“Well . . . ,” I said, “. . . well.” I managed a gesture that was intended to be welcoming. She came in and glanced quickly at the television screen. The two warriors were now wrestling right next to a volcano; I suppose the spectacle had its stimulating side, for a certain kind of lesbian. “I don’t want to disturb you,” said Aïcha. “I’ll only be five minutes.”

“You’re not disturbing me,” I said. “In fact, nothing disturbs me.” She nodded her head as though she understood, her eyes lingered on my face; she was probably gauging my physical resemblance to my father, possibly inferring a degree of moral resemblance. After studying me for a few moments, she turned and climbed the stairs that led to the bedrooms. “Take your time,” I said, my voice barely audible. “Take all the time you need.” She didn’t answer, didn’t pause in her ascent; she had probably not even heard me. I sat down on the sofa again, exhausted by the confrontation. I should have offered to take her coat. That’s what you usually do, offer to take someone’s coat. I realized that the room was terribly cold—a damp, penetrating cold, the cold of a cellar. I didn’t know how to light the boiler, I had no wish to try, now my father was dead and I had intended to leave right away. I turned over to FR3 just in time to catch the last part of Questions pour un champion. At the moment when Nadège from Val-Fourré told Julien Lepers that she was going to risk her title for the third time, Aïcha appeared on the stairs, a small travel bag on her shoulder. I turned off the television and walked quickly toward her. “I’ve always admired Julien Lepers,” I told her. “Even if he doesn’t know the actual town or village the contestant is from, he always manages to say something about the department or the region; he always knows a bit about the climate and the local scenery. Above all, he understands life. The contestants are human beings to him, he understands their problems and their joys. Nothing of what constitutes human reality for the contestants is entirely strange or intimidating to him. Whoever the contestant is, he manages to get them to talk about their work, their family, their hobbies—everything, in fact, that in their eyes goes to make up a life. The contestants are often members of a brass band or a choral society, they’re involved in organizing the local fair, or they devote themselves to some charitable cause. Their children are often there in the studio. You generally get the impression from the program that these people are happy, and you feel better, happier yourself. Don’t you think?”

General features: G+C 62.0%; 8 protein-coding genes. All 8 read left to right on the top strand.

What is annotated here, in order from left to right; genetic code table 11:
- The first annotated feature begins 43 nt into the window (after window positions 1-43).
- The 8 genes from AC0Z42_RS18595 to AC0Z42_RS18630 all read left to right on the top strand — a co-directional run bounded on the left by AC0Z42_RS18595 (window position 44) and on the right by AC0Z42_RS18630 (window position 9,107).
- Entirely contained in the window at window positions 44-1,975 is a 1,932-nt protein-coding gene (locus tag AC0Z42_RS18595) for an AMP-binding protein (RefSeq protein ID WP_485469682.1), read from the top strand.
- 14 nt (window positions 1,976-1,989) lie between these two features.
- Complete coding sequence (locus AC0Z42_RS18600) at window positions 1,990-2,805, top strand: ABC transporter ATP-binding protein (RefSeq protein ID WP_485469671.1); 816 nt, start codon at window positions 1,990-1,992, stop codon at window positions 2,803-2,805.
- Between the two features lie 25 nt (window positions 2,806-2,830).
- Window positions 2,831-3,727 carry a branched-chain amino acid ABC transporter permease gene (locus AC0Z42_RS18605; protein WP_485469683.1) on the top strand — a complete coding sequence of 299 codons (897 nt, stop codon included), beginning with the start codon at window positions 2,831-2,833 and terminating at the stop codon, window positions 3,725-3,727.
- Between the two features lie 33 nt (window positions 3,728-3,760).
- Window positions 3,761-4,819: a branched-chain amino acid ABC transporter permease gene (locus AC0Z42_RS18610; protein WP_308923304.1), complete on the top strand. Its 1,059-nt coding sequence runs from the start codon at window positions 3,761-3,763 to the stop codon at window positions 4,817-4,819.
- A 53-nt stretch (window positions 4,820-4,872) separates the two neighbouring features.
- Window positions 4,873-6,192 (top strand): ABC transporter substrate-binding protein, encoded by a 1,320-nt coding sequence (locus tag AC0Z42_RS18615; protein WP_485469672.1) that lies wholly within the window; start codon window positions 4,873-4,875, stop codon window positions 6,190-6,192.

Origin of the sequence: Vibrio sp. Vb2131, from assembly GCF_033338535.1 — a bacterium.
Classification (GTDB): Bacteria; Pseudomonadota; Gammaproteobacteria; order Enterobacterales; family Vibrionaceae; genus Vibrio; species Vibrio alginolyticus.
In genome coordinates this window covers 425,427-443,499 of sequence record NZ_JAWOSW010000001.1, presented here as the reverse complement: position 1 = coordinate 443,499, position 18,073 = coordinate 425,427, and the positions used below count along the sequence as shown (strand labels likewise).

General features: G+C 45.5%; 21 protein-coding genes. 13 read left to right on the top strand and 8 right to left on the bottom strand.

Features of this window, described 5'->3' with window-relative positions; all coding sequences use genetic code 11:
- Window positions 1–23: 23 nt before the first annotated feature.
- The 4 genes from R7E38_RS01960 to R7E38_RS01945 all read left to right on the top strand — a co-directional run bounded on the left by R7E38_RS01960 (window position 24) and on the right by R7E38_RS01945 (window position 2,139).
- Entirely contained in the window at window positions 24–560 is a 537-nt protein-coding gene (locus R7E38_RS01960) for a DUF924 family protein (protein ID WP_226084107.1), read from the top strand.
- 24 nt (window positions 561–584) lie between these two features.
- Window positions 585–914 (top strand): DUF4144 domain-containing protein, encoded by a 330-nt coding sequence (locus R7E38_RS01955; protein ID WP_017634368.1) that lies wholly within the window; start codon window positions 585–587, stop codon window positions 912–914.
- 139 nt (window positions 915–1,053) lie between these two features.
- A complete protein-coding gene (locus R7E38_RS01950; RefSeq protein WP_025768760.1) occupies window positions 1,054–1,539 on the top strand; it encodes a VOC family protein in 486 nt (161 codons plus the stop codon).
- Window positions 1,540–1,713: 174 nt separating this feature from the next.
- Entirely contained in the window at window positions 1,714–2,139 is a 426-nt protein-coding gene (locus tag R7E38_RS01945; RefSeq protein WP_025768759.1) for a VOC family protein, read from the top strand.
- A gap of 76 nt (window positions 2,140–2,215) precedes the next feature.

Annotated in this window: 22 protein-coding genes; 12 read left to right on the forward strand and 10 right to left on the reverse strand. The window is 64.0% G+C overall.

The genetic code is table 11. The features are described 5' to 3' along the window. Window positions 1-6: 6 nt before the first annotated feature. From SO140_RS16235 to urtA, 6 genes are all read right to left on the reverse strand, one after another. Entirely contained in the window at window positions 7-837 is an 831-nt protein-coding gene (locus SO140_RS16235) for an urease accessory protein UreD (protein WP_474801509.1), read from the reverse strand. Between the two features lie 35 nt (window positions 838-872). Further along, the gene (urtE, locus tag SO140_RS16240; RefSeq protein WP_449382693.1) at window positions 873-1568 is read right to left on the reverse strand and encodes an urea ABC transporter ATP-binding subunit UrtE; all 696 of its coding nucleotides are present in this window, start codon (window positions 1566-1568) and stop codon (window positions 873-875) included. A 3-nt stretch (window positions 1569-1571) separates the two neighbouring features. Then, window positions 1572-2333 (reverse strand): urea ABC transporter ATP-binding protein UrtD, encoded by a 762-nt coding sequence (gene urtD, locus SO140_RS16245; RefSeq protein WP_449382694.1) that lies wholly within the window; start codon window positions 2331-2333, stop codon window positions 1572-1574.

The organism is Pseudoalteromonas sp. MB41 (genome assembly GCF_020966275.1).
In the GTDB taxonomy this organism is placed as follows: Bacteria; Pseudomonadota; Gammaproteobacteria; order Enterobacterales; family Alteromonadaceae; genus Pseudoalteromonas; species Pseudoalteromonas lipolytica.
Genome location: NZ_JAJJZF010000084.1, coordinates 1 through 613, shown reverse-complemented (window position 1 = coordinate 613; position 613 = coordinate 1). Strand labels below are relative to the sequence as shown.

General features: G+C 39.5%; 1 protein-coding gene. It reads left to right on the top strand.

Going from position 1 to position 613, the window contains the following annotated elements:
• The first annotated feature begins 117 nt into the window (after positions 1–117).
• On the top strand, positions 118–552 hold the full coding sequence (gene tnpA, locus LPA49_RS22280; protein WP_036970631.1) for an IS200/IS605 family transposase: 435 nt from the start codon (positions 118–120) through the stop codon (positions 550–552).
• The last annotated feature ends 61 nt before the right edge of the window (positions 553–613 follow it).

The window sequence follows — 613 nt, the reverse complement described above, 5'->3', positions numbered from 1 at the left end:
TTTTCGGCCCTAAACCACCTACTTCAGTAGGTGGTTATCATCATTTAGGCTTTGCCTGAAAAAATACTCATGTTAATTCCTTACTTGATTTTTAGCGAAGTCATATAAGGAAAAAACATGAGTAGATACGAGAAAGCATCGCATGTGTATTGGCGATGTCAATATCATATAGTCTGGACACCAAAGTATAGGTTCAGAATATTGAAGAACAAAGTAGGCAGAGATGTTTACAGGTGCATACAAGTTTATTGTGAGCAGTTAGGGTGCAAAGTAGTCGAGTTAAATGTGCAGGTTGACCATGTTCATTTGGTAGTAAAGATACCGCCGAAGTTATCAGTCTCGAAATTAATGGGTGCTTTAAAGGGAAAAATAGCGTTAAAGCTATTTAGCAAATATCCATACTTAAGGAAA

She looked at me unsmilingly. Her hair was in a chignon, she wore little makeup, her clothes were pretty drab—a serious girl. She hesitated for a moment before saying in a low voice, a little hoarse with shyness: “I was very fond of your father.” I couldn’t think of anything to say. It struck me as bizarre, but just about possible. The old man must have had stories to tell: he’d traveled in Colombia, Kenya, or I don’t know where; he’d had the opportunity to watch rhinoceros through binoculars. Every time we met, he limited himself to making fun of the fact that I was a civil servant, about the job security that went with it. “Got yourself a cushy little number, there,” he would say, making no attempt to hide his scorn. Families are always a bit difficult. “I’m studying nursing,” Aïcha went on, “but since I stopped living with my parents I have had to work as a cleaner.” I racked my brains to think of an appropriate response: was I supposed to ask how expensive rents were in Cherbourg? I finally opted for an “I see,” into which I tried to introduce a certain worldly wisdom. This seemed to satisfy her and she walked to the door. I pressed my face to the glass to watch her Volkswagen Polo do a U-turn in the muddy track. FR3 was showing some rustic made-for-TV movie set in the nineteenth century, starring Tchéky Karyo as a sharecropper. Between piano lessons, the daughter of the landowner—he was played by Jean-Pierre Marielle—accorded the handsome peasant certain liberties. Their clinches took place in a stable. I dozed off just as Tchéky Karyo was energetically ripping off her organza panties. The last thing I remember was a close-up of a small litter of pigs.

* This word and all others marked with an asterisk appear in English in the original French edition. --Ce texte fait référence à l'édition Broché.

Revue de presse

"With Atomised, you could see that Houellebecq was headed for greatness. With Platform he has attained it. The book is a stunning achievement" (Evening Standard)

"Reading Houellebecq is never deflating; it is, rather, a source of constant inspiration and delight. Would that we could produce his like in England" (Observer)

"A brilliant novel" (Anita Brookner)

"Michel Houellebecq has put contemporary French literature back on the map in a way not seen since Camus" (David Sexton Evening Standard)

"There is something new and rare here, a genuinely unsettling wit with a terrible tang of truth" (Sunday Telegraph)

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27 décembre 2006